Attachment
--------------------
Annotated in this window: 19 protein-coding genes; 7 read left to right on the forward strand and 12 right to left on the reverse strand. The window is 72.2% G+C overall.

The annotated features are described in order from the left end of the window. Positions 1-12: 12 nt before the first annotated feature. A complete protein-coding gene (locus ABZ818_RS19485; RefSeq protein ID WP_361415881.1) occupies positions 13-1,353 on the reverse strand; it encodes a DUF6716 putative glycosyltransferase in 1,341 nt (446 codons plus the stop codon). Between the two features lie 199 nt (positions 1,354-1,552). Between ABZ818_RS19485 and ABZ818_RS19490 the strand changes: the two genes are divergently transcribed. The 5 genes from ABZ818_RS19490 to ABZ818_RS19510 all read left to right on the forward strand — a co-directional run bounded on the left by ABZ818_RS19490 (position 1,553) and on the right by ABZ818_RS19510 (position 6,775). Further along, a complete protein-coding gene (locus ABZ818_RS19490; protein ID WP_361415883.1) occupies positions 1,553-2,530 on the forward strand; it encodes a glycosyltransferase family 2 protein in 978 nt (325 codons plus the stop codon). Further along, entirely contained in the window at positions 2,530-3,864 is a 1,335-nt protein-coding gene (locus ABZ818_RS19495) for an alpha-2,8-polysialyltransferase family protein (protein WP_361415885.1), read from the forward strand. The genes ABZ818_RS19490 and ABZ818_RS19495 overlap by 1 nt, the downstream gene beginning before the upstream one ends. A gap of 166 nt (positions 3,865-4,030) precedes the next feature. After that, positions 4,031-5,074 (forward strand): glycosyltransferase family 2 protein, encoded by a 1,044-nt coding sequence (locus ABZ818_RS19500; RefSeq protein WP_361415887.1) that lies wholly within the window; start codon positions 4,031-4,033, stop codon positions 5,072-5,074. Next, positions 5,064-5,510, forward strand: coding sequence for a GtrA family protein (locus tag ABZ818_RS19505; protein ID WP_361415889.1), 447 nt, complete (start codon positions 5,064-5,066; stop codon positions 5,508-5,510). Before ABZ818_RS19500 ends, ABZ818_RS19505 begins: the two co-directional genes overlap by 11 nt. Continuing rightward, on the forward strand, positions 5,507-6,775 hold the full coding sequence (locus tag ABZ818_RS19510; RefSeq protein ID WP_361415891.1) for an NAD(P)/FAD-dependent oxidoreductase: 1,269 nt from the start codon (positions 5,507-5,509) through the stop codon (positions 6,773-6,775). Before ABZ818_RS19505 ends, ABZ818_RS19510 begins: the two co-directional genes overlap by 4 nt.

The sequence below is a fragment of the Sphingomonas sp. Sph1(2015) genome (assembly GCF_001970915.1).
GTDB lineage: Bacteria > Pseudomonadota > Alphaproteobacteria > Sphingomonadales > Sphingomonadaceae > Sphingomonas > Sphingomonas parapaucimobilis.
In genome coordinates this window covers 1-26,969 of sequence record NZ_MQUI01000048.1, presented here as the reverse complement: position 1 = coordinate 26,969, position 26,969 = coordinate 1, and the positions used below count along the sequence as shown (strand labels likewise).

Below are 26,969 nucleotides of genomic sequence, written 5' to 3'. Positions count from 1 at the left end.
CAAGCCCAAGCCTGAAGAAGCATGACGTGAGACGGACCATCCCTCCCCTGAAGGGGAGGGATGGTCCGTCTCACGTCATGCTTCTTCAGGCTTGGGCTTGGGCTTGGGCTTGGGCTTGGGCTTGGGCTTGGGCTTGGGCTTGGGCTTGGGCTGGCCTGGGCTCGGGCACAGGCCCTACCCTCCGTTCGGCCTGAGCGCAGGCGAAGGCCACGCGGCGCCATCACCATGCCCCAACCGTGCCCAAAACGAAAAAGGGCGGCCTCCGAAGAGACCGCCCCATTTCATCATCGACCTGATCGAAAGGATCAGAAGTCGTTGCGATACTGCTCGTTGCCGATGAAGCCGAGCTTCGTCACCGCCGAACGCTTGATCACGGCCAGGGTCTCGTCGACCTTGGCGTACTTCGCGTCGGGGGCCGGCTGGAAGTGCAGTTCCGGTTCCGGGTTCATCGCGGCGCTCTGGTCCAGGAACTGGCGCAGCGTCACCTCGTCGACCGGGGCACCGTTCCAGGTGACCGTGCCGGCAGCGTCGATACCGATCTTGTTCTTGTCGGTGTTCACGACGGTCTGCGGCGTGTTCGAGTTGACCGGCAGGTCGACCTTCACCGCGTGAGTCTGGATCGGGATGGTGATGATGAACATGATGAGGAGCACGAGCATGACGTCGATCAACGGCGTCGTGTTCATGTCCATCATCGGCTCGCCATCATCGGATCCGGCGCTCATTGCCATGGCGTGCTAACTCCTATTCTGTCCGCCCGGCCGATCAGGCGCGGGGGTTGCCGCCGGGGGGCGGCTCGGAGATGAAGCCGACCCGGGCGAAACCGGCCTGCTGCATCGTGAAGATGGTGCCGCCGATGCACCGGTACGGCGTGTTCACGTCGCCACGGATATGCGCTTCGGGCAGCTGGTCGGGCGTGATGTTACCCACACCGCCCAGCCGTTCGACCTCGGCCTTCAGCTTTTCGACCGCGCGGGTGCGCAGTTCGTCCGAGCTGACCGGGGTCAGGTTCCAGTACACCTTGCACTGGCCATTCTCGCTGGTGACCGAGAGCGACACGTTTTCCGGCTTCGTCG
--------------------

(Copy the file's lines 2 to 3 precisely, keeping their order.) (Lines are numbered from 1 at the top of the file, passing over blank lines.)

The annotated features are described in order from the left end of the window. Positions 1-12: 12 nt before the first annotated feature. A complete protein-coding gene (locus ABZ818_RS19485; RefSeq protein ID WP_361415881.1) occupies positions 13-1,353 on the reverse strand; it encodes a DUF6716 putative glycosyltransferase in 1,341 nt (446 codons plus the stop codon). Between the two features lie 199 nt (positions 1,354-1,552). Between ABZ818_RS19485 and ABZ818_RS19490 the strand changes: the two genes are divergently transcribed. The 5 genes from ABZ818_RS19490 to ABZ818_RS19510 all read left to right on the forward strand — a co-directional run bounded on the left by ABZ818_RS19490 (position 1,553) and on the right by ABZ818_RS19510 (position 6,775). Further along, a complete protein-coding gene (locus ABZ818_RS19490; protein ID WP_361415883.1) occupies positions 1,553-2,530 on the forward strand; it encodes a glycosyltransferase family 2 protein in 978 nt (325 codons plus the stop codon). Further along, entirely contained in the window at positions 2,530-3,864 is a 1,335-nt protein-coding gene (locus ABZ818_RS19495) for an alpha-2,8-polysialyltransferase family protein (protein WP_361415885.1), read from the forward strand. The genes ABZ818_RS19490 and ABZ818_RS19495 overlap by 1 nt, the downstream gene beginning before the upstream one ends. A gap of 166 nt (positions 3,865-4,030) precedes the next feature. After that, positions 4,031-5,074 (forward strand): glycosyltransferase family 2 protein, encoded by a 1,044-nt coding sequence (locus ABZ818_RS19500; RefSeq protein WP_361415887.1) that lies wholly within the window; start codon positions 4,031-4,033, stop codon positions 5,072-5,074. Next, positions 5,064-5,510, forward strand: coding sequence for a GtrA family protein (locus tag ABZ818_RS19505; protein ID WP_361415889.1), 447 nt, complete (start codon positions 5,064-5,066; stop codon positions 5,508-5,510). Before ABZ818_RS19500 ends, ABZ818_RS19505 begins: the two co-directional genes overlap by 11 nt. Continuing rightward, on the forward strand, positions 5,507-6,775 hold the full coding sequence (locus tag ABZ818_RS19510; RefSeq protein ID WP_361415891.1) for an NAD(P)/FAD-dependent oxidoreductase: 1,269 nt from the start codon (positions 5,507-5,509) through the stop codon (positions 6,773-6,775). Before ABZ818_RS19505 ends, ABZ818_RS19510 begins: the two co-directional genes overlap by 4 nt.

The sequence below is a fragment of the Sphingomonas sp. Sph1(2015) genome (assembly GCF_001970915.1).